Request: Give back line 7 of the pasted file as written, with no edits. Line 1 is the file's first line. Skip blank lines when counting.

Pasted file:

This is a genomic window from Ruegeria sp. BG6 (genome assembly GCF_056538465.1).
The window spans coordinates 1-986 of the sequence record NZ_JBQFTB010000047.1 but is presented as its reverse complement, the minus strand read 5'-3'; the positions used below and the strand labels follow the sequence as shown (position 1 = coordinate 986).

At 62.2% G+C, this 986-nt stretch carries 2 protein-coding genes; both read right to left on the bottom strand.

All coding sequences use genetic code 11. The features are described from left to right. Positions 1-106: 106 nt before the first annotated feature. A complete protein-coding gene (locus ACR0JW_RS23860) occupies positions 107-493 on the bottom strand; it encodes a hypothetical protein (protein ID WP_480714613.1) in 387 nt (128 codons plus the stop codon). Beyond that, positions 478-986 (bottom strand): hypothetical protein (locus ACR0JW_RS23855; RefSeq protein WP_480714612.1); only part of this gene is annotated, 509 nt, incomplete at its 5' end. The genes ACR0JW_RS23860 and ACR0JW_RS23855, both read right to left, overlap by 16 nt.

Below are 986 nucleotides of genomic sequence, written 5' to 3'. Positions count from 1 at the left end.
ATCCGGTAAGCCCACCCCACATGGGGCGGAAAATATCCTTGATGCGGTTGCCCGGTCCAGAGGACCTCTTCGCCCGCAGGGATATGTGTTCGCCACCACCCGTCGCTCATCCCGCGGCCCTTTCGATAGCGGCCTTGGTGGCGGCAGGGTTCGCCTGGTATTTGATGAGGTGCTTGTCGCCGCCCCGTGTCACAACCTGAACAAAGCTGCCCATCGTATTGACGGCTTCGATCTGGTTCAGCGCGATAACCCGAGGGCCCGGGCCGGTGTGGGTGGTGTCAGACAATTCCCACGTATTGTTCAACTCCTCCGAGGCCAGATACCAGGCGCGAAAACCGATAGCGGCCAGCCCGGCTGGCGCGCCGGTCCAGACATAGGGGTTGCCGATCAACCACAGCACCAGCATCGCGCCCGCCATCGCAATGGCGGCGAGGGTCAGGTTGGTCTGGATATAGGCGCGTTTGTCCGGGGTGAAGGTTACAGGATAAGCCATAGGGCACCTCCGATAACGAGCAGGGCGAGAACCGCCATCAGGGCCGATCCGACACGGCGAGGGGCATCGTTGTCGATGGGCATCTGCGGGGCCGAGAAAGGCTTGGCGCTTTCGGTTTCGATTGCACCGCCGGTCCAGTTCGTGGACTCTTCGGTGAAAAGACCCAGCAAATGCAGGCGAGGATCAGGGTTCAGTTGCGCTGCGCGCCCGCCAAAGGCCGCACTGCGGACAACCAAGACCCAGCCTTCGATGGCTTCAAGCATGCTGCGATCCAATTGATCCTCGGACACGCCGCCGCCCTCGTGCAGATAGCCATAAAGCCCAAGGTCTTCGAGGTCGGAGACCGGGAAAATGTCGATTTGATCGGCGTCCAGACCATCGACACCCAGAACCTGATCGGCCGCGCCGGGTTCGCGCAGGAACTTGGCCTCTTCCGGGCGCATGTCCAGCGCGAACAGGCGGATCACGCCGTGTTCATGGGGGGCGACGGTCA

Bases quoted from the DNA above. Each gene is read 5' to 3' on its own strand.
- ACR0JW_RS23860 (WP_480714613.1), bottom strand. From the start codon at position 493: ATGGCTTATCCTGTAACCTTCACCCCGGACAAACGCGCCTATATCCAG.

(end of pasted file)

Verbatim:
Bases quoted from the DNA above. Each gene is read 5' to 3' on its own strand.